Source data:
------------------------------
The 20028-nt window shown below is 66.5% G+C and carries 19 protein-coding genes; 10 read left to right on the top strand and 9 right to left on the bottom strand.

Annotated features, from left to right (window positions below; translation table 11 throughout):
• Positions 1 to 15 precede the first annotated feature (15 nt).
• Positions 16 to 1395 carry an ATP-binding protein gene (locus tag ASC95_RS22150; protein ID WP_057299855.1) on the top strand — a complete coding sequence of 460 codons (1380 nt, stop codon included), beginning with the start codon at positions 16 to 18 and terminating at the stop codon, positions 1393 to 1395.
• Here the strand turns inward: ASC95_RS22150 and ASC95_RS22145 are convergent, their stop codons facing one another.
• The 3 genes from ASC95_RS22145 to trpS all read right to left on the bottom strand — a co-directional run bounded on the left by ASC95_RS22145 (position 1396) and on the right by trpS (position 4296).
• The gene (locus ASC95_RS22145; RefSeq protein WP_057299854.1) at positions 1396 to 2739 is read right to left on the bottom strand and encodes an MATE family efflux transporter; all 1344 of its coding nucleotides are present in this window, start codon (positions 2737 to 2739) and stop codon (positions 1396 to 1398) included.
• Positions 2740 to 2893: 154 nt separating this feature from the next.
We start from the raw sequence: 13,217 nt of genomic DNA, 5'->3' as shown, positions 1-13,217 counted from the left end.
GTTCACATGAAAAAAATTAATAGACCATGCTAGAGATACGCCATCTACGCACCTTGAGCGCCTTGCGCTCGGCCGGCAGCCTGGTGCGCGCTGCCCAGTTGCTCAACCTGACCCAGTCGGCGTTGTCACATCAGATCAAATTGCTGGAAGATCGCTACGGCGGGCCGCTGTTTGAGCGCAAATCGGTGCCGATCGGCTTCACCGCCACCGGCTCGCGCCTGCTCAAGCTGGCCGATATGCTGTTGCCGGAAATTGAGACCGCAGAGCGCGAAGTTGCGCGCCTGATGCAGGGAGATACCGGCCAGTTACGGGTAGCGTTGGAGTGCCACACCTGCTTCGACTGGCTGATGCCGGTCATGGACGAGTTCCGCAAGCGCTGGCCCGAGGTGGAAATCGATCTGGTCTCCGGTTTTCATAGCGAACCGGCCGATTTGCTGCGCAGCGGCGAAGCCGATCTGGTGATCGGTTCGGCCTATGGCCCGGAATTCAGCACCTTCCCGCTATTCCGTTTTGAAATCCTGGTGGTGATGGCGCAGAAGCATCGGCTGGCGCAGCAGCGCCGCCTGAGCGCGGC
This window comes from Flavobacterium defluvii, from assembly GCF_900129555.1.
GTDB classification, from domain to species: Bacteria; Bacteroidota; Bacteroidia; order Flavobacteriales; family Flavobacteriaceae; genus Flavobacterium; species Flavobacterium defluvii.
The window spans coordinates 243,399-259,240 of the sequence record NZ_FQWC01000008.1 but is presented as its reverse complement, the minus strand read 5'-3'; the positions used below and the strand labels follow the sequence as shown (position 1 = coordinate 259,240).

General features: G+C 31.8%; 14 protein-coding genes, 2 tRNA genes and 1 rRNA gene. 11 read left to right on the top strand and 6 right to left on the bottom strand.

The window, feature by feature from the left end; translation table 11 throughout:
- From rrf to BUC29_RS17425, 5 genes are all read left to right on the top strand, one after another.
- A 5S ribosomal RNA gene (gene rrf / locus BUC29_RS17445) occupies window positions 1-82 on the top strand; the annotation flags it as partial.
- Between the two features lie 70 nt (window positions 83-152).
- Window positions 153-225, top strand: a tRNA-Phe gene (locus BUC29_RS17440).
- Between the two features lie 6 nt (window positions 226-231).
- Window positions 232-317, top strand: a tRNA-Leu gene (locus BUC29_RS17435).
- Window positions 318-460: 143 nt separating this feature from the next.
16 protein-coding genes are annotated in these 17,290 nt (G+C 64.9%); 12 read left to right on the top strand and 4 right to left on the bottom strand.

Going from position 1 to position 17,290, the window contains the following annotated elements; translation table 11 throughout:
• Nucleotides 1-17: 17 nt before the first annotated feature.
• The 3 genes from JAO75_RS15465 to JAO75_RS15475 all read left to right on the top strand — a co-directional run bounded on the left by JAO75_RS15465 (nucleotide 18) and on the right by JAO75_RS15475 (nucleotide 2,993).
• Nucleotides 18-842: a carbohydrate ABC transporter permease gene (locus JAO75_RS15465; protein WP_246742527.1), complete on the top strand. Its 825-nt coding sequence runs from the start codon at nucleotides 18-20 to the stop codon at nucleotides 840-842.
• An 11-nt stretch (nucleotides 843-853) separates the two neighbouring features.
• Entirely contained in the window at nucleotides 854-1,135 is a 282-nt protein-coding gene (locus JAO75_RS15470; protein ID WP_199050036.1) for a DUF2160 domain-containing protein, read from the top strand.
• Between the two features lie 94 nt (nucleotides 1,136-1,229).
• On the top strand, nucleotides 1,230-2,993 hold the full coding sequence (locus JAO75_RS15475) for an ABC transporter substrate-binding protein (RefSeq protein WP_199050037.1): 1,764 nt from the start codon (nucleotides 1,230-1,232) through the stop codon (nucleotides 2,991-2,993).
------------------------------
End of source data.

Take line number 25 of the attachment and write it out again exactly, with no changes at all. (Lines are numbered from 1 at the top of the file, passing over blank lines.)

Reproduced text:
• Nucleotides 1-17: 17 nt before the first annotated feature.